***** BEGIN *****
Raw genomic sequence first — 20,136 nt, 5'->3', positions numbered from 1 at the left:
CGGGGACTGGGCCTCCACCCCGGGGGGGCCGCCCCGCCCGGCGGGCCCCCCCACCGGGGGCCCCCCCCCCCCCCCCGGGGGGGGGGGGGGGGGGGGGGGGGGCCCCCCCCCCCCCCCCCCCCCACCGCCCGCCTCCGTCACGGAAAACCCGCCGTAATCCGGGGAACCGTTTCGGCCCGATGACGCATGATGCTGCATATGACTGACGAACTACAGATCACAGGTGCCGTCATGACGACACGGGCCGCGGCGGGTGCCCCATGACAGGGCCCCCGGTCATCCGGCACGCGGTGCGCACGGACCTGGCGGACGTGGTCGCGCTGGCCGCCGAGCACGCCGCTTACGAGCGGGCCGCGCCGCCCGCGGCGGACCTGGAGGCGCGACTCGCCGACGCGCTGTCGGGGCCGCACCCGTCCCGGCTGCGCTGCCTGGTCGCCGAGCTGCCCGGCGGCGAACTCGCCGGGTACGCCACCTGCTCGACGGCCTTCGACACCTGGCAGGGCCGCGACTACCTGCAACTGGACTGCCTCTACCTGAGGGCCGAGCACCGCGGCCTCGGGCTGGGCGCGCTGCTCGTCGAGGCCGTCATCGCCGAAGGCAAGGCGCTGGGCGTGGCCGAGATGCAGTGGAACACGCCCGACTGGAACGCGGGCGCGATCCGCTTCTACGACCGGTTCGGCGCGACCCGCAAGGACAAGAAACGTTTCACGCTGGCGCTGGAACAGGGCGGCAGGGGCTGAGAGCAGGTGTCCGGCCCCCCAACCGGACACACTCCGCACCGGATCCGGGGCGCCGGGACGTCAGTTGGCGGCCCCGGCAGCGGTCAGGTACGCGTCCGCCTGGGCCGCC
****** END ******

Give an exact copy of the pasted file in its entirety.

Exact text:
Raw genomic sequence first — 20,136 nt, 5'->3', positions numbered from 1 at the left:
CGGGGACTGGGCCTCCACCCCGGGGGGGCCGCCCCGCCCGGCGGGCCCCCCCACCGGGGGCCCCCCCCCCCCCCCCGGGGGGGGGGGGGGGGGGGGGGGGGGCCCCCCCCCCCCCCCCCCCCCACCGCCCGCCTCCGTCACGGAAAACCCGCCGTAATCCGGGGAACCGTTTCGGCCCGATGACGCATGATGCTGCATATGACTGACGAACTACAGATCACAGGTGCCGTCATGACGACACGGGCCGCGGCGGGTGCCCCATGACAGGGCCCCCGGTCATCCGGCACGCGGTGCGCACGGACCTGGCGGACGTGGTCGCGCTGGCCGCCGAGCACGCCGCTTACGAGCGGGCCGCGCCGCCCGCGGCGGACCTGGAGGCGCGACTCGCCGACGCGCTGTCGGGGCCGCACCCGTCCCGGCTGCGCTGCCTGGTCGCCGAGCTGCCCGGCGGCGAACTCGCCGGGTACGCCACCTGCTCGACGGCCTTCGACACCTGGCAGGGCCGCGACTACCTGCAACTGGACTGCCTCTACCTGAGGGCCGAGCACCGCGGCCTCGGGCTGGGCGCGCTGCTCGTCGAGGCCGTCATCGCCGAAGGCAAGGCGCTGGGCGTGGCCGAGATGCAGTGGAACACGCCCGACTGGAACGCGGGCGCGATCCGCTTCTACGACCGGTTCGGCGCGACCCGCAAGGACAAGAAACGTTTCACGCTGGCGCTGGAACAGGGCGGCAGGGGCTGAGAGCAGGTGTCCGGCCCCCCAACCGGACACACTCCGCACCGGATCCGGGGCGCCGGGACGTCAGTTGGCGGCCCCGGCAGCGGTCAGGTACGCGTCCGCCTGGGCCGCC